Wednesday, March 31, 2010

Why We Won't Get Major Financial Regulatory Reform

. Wednesday, March 31, 2010

Short answer: there's no political will for sacrificing economic growth and domestic competitiveness. Andrew Ross Sorkin has a piece on the possibility of regulatory reform. It starts off nice and cute -- a chat over cookies with Geithner -- before getting serious:

Conspicuously absent from any regulatory legislation floating around Capitol Hill is the precise level of capital that banks should hold for every dollar they lend, called a capital ratio.

The bill also does not define what can be counted as capital, or how much of that capital should be readily available, known as liquidity. Those questions are being left to the regulators to sort out later.

What does this mean? It means that regulators have no idea what level of capital ratio is necessary to prevent crises, nor what type of capital, nor how much of it needs to be easily accessible at all times. And the stakes are high:

Of course, protecting against even infrequent crises probably means forcing banks to keep a lot of cash on hand in case their bets go bad. But that would come at the expense of economic growth as banks would make fewer loans.

Mr. Geithner insists that if there is one change that needs to be made to the banking system to protect it against another high-stakes bank run like the one that claimed the life of Lehman Brothers, increasing capital requirements is it.

But try pinning down Mr. Geithner, or anyone else in the Beltway, on how much capital banks should be required to keep, or even how the word “capital” should be defined, and certainties disappear.

This really is the crux of the matter. As Greg Mankiw has recently written, we can have a 100% safe banking system. But as Krugman pointed out, it would just require sacrificing a lot of economic growth. And most of that sacrificed growth would be to achieve very, very, small gains in safety (i.e. the relevant margin shifts the further along the safety/growth curve).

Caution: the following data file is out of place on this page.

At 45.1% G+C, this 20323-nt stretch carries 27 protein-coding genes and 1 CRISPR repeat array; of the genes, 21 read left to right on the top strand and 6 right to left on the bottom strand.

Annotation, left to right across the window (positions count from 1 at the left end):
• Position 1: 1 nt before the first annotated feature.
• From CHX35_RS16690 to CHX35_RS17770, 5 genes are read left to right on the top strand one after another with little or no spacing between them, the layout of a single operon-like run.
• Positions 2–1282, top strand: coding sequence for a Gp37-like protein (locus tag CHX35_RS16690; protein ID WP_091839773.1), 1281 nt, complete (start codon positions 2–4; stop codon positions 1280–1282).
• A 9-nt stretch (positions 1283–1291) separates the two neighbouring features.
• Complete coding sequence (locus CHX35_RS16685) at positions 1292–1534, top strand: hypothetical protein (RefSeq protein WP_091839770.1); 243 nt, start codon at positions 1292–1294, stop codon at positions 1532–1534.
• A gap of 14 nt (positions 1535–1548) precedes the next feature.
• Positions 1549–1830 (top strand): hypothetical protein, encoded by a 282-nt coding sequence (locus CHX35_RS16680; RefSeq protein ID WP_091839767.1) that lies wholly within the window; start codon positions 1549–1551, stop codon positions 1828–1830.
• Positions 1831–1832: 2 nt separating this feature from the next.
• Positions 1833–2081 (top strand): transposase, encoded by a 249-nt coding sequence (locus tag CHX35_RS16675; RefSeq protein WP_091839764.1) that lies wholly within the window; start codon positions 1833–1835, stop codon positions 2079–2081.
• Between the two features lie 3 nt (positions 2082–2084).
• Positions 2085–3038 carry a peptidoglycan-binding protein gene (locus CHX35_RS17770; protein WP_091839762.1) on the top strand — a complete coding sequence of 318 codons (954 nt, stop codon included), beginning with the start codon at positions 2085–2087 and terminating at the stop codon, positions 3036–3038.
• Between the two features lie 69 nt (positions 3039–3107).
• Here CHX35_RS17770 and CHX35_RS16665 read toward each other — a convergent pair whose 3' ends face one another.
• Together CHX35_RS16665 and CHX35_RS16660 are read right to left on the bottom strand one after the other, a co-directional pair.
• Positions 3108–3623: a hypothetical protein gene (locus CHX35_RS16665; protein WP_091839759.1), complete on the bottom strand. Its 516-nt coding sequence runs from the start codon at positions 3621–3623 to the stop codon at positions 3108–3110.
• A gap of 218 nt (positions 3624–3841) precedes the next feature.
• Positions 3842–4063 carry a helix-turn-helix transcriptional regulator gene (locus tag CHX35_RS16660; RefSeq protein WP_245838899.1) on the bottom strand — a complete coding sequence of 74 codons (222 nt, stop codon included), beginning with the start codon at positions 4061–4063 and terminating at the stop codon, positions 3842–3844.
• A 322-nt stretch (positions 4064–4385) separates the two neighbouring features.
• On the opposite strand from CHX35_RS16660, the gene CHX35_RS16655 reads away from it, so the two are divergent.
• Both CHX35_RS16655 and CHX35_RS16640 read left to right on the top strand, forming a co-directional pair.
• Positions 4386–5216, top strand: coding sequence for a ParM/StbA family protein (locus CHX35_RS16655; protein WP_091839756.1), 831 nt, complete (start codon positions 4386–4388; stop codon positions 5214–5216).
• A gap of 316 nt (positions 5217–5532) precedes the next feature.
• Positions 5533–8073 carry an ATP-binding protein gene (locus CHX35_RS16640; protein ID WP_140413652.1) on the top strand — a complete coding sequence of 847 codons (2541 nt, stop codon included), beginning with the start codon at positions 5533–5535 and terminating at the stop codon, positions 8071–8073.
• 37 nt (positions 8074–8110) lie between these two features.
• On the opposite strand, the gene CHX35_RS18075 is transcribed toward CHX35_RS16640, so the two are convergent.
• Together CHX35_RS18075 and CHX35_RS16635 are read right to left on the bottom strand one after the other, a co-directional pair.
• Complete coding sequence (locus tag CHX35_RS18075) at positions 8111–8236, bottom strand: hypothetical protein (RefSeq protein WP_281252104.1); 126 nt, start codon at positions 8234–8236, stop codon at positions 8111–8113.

Not only that, but if the U.S. unilaterally enacted stricter regulations it would put domestic firms at a competitive disadvantage relative to foreign competitors. So enacting strict reform seems to be a double-whammy: first you sacrifice growth, then you privilege foreign firms over domestic firms. It's easy to see why the Obama administration has been slow to move on this front. Indeed, it seems like they are ready to punt almost entirely:

Instead, the final number is to be determined by a global coalition of regulators known as the Basel Committee on Banking Supervision, Mr. Geithner said.

“By the end of this year, we will negotiate an international consensus on the new ratios,” he said.

This makes all the sense in the world from the Obama administration. If they go through Basel then they'll be able to avoid a lot of the wrangling and lobbying that would occur if reform was debated domestically. Plus, if the new standard is international then American banks won't suffer a competitive disadvantage. Sounds like a win-win for reformers, right? The problem is that the U.S. already has some of the most restrictive prudential regulations in the world. Perhaps that's surprising to many of you, so I'll repeat in italics: The U.S. has some of the most restrictive prudential regulations in the world. Or as Sorkin puts it:

But even then, Mr. Geithner is likely to face a bruising battle, not necessarily from American banks but from their foreign rivals.

“Our major global banks have more capital today relative to risk than do many of their major international competitors,” Mr. Geithner said.

In Europe, banks and regulators focus on risk-weighted capital as opposed to pure capital, allowing those banks to keep significantly less collateral on hand for assets that are deemed not very risky, like ultra-safe Treasury bonds. That’s not the case in the United States.

So as the world tries to harmonize its capital ratios and definitions — a global fix is important so that banks don’t try to arbitrage the system — United States regulators may feel pressure to appease the Europeans by agreeing to lower capital ratios.

Add to that the fact that low capital ratios really weren't to blame for this crisis at all, and things don't look good for regulatory reformers. Don't get me wrong... there will be some sort of reform at the international level through Basel, and something else will happen at domestic level as well, but it won't be the major restructuring of the financial industry that many predicted early in the crisis.


Adarsh Rao said...

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Why We Won't Get Major Financial Regulatory Reform




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